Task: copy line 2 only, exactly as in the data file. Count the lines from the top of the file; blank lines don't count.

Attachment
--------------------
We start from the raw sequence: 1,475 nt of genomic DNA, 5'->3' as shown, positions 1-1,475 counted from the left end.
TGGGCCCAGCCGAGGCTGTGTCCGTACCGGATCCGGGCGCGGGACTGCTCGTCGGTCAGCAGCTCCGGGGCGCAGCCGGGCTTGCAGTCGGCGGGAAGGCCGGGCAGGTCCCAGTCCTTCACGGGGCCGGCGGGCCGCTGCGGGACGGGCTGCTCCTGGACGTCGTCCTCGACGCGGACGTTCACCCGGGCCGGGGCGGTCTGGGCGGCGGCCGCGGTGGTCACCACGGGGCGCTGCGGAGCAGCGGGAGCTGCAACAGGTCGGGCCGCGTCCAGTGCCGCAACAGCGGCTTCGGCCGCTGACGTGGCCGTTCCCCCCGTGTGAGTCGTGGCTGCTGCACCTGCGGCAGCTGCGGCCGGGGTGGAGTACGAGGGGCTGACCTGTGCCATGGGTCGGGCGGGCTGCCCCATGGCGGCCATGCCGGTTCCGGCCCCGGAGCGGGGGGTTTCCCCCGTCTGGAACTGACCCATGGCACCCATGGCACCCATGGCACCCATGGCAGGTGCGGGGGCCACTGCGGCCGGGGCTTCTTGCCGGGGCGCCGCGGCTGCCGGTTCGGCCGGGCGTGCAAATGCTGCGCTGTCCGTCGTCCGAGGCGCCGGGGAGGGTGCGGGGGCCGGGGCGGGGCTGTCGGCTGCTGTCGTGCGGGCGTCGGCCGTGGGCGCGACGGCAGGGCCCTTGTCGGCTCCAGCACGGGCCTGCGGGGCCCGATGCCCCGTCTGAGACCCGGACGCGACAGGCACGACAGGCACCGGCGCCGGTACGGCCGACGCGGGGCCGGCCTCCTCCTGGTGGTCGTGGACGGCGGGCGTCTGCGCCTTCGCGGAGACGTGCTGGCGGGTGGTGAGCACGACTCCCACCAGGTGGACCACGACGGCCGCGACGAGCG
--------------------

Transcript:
TGGGCCCAGCCGAGGCTGTGTCCGTACCGGATCCGGGCGCGGGACTGCTCGTCGGTCAGCAGCTCCGGGGCGCAGCCGGGCTTGCAGTCGGCGGGAAGGCCGGGCAGGTCCCAGTCCTTCACGGGGCCGGCGGGCCGCTGCGGGACGGGCTGCTCCTGGACGTCGTCCTCGACGCGGACGTTCACCCGGGCCGGGGCGGTCTGGGCGGCGGCCGCGGTGGTCACCACGGGGCGCTGCGGAGCAGCGGGAGCTGCAACAGGTCGGGCCGCGTCCAGTGCCGCAACAGCGGCTTCGGCCGCTGACGTGGCCGTTCCCCCCGTGTGAGTCGTGGCTGCTGCACCTGCGGCAGCTGCGGCCGGGGTGGAGTACGAGGGGCTGACCTGTGCCATGGGTCGGGCGGGCTGCCCCATGGCGGCCATGCCGGTTCCGGCCCCGGAGCGGGGGGTTTCCCCCGTCTGGAACTGACCCATGGCACCCATGGCACCCATGGCACCCATGGCAGGTGCGGGGGCCACTGCGGCCGGGGCTTCTTGCCGGGGCGCCGCGGCTGCCGGTTCGGCCGGGCGTGCAAATGCTGCGCTGTCCGTCGTCCGAGGCGCCGGGGAGGGTGCGGGGGCCGGGGCGGGGCTGTCGGCTGCTGTCGTGCGGGCGTCGGCCGTGGGCGCGACGGCAGGGCCCTTGTCGGCTCCAGCACGGGCCTGCGGGGCCCGATGCCCCGTCTGAGACCCGGACGCGACAGGCACGACAGGCACCGGCGCCGGTACGGCCGACGCGGGGCCGGCCTCCTCCTGGTGGTCGTGGACGGCGGGCGTCTGCGCCTTCGCGGAGACGTGCTGGCGGGTGGTGAGCACGACTCCCACCAGGTGGACCACGACGGCCGCGACGAGCG